Calculation on the Sphaleron Rate on 4D Lattices

Calculation on the Sphaleron Rate on 4D Lattices

Marc Barroso Mancha_Calculation on the Sphaleron Rate on 4D Lattices_Figure1Marc Barroso Mancha_Calculation on the Sphaleron Rate on 4D Lattices_Figure1

Figure 1: The sphaleron rate at different temperatures as measured on the lattice with our method. All the results have been extrapolated to the continuum limit.

Marc Barroso Mancha


Quantum Chromodynamics (QCD), sometimes referred to as the strong force, explains the forces that govern atomic nuclei. One of its unique properties is that its vacuum configuration is not unique and can be characterized by an integer. It’s also worth noting that it is not possible to transform one configuration to another using small deformations, which gives it its topological nature. At high temperatures, there are field equation solutions that connect one vacuum to another. These are called sphalerons, and they play a role in the balance between left-handed and right-handed particles, and which might important to understand the dynamics of the quark-gluon plasma that is generated in hadrons collisions. The goal of this project is to determine the speed at which these sphalerons arise, known as the sphaleron rate. This is a nonperturbative quantity that can only be determined through a complete calculation of QCD, such as using lattice calculations. In the past, the sphaleron rate has been calculated using 3D classical simulations, but only at high temperatures close to or above the electroweak scale. Our current effort aims to extend this calculation to 4D Euclidean lattices using a new approach, which involves evaluating fluctuations between the first and middle slices of the lattice.


We need to generate configuration using a Monte-Carlo algorithm, for lattices of different sizes, lattice spacings, and temperatures. In order to do this, we use the freely available software called openQCD, written in C, and which already takes advantage of MPI and vector operations. Then we need to analyze each configuration, for which we use software we have written ourselves, which uses the thread library from C++. We can then plot the result of lattices of finer and finer lattice spacing such that a clear continuum limit behavior emerges, and we can extrapolate to the continuum limit, where the lattice spacing is zero. The amount of configuration that we need (in the order of magnitude of thousands), in the size that we need, with enough temperatures, makes this a costly project.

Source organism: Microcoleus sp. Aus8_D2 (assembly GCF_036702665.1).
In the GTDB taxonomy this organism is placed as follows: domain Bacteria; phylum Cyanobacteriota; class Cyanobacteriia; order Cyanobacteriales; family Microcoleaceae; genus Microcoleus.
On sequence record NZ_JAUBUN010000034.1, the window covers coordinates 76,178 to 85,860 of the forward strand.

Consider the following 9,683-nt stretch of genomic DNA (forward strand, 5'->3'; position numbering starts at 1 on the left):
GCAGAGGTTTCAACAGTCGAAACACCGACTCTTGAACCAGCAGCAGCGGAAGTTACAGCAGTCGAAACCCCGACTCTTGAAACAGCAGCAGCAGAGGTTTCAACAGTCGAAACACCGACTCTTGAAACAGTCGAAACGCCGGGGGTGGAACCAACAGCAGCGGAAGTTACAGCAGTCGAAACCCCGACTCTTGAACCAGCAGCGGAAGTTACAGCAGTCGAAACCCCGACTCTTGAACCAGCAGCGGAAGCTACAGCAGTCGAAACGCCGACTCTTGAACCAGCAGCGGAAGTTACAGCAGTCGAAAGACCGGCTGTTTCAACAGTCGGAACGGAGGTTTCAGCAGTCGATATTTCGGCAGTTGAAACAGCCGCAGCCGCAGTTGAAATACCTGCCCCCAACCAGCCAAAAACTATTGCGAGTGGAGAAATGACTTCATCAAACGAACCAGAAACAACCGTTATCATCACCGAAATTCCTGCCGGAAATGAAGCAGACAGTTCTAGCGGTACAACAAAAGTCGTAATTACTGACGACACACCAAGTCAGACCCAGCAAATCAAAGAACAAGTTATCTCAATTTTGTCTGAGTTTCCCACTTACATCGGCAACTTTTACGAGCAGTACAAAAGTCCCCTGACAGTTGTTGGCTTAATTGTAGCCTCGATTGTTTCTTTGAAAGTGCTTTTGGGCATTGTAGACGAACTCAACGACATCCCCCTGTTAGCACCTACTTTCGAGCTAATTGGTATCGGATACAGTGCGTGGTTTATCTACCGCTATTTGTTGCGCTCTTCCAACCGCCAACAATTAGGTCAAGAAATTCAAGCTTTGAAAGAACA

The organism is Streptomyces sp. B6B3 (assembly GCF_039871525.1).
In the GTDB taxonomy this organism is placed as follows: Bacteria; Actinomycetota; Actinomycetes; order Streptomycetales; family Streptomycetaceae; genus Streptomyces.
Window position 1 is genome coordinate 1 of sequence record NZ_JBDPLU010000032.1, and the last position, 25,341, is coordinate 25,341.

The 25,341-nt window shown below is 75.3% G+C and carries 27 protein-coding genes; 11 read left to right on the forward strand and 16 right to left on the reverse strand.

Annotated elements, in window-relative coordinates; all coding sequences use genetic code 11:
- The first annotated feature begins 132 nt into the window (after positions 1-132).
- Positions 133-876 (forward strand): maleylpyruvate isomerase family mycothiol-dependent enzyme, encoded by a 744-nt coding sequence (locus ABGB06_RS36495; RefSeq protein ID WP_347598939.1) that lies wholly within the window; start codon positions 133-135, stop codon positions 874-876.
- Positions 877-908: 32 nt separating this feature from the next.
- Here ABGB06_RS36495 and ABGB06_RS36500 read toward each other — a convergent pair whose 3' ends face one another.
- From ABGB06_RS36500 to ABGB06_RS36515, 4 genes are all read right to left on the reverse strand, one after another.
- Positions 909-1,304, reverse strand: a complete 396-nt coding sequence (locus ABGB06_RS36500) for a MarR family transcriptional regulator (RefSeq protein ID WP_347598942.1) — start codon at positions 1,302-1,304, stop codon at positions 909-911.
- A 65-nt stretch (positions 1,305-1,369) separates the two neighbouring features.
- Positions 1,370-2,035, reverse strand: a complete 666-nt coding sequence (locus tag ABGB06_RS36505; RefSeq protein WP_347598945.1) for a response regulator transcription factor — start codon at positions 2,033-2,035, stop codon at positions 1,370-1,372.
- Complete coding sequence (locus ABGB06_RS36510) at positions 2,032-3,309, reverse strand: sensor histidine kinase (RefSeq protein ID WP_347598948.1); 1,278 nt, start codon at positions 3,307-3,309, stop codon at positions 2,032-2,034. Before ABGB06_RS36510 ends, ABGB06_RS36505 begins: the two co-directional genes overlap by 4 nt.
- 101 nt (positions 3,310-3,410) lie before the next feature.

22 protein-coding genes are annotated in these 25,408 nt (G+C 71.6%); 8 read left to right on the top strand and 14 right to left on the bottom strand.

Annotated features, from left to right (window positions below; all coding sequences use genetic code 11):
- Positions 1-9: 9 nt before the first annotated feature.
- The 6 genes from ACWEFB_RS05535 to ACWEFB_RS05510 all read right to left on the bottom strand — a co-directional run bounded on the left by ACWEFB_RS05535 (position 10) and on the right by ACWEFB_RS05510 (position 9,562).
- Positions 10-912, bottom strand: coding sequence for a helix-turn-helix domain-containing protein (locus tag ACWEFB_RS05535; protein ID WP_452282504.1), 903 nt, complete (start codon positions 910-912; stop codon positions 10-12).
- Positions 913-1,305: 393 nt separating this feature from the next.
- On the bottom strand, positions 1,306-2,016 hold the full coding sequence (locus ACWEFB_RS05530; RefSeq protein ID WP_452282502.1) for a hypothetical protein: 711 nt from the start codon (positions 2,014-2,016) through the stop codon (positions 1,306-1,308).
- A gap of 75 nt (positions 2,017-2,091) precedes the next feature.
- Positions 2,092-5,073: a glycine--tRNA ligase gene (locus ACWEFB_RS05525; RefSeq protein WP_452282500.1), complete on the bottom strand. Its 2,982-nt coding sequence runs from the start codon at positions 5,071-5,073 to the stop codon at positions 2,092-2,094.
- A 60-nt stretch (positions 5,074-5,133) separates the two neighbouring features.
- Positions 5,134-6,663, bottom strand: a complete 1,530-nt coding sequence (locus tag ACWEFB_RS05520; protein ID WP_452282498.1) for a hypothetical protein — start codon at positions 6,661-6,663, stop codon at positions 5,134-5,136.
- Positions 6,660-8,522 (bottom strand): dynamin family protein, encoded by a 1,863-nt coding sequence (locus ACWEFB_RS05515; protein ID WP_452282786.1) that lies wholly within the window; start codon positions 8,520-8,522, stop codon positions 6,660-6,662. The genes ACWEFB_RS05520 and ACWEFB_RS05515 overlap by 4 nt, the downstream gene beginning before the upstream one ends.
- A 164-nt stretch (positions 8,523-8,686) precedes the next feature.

The result for the sphaleron rate for temperatures between 1.3 and 10 Tc (the critical temperature of pure glue SU(3) theory) is shown in figure 1. For lower temperatures, there are too many instantons and our method breaks down. We are also able to make contact with the previous calculations by going to a lattice equilibrated at very high temperature (millions of Tc) where the 3D classical simulations are available, so we can compare the results, which we find to be in good agreement.


This has been the first determination of the sphaleron rate performed in 4D Euclidean lattices. With this calculation we have determined the validity of our method, and acquired a good understanding on how to extract the data from configurations. A particular advantage of this idea is that it involves only gluonic observables, which means we will be able to also evaluate this rate on configurations where the fermions have been included. This is our next step, and work to accomplish this is already underway.

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  • Last Update: 2023-03-11 17:16

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